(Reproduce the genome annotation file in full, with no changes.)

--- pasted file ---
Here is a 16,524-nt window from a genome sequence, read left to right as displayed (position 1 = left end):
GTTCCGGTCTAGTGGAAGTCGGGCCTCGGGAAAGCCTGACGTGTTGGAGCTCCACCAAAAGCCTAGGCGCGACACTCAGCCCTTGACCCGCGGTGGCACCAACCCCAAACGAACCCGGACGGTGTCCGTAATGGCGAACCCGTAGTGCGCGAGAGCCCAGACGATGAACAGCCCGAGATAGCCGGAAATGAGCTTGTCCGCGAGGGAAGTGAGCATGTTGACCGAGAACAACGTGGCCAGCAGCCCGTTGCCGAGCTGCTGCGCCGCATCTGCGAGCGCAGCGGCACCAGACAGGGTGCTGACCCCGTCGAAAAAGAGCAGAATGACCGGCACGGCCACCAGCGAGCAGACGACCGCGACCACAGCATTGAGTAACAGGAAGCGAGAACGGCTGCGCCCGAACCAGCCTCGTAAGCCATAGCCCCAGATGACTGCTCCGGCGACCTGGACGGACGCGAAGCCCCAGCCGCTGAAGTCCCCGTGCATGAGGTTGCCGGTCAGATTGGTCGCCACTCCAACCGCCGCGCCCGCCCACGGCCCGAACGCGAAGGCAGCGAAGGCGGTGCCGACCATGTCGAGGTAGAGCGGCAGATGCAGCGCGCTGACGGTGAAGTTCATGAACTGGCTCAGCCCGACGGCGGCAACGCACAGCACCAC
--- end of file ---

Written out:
Here is a 16,524-nt window from a genome sequence, read left to right as displayed (position 1 = left end):
GTTCCGGTCTAGTGGAAGTCGGGCCTCGGGAAAGCCTGACGTGTTGGAGCTCCACCAAAAGCCTAGGCGCGACACTCAGCCCTTGACCCGCGGTGGCACCAACCCCAAACGAACCCGGACGGTGTCCGTAATGGCGAACCCGTAGTGCGCGAGAGCCCAGACGATGAACAGCCCGAGATAGCCGGAAATGAGCTTGTCCGCGAGGGAAGTGAGCATGTTGACCGAGAACAACGTGGCCAGCAGCCCGTTGCCGAGCTGCTGCGCCGCATCTGCGAGCGCAGCGGCACCAGACAGGGTGCTGACCCCGTCGAAAAAGAGCAGAATGACCGGCACGGCCACCAGCGAGCAGACGACCGCGACCACAGCATTGAGTAACAGGAAGCGAGAACGGCTGCGCCCGAACCAGCCTCGTAAGCCATAGCCCCAGATGACTGCTCCGGCGACCTGGACGGACGCGAAGCCCCAGCCGCTGAAGTCCCCGTGCATGAGGTTGCCGGTCAGATTGGTCGCCACTCCAACCGCCGCGCCCGCCCACGGCCCGAACGCGAAGGCAGCGAAGGCGGTGCCGACCATGTCGAGGTAGAGCGGCAGATGCAGCGCGCTGACGGTGAAGTTCATGAACTGGCTCAGCCCGACGGCGGCAACGCACAGCACCAC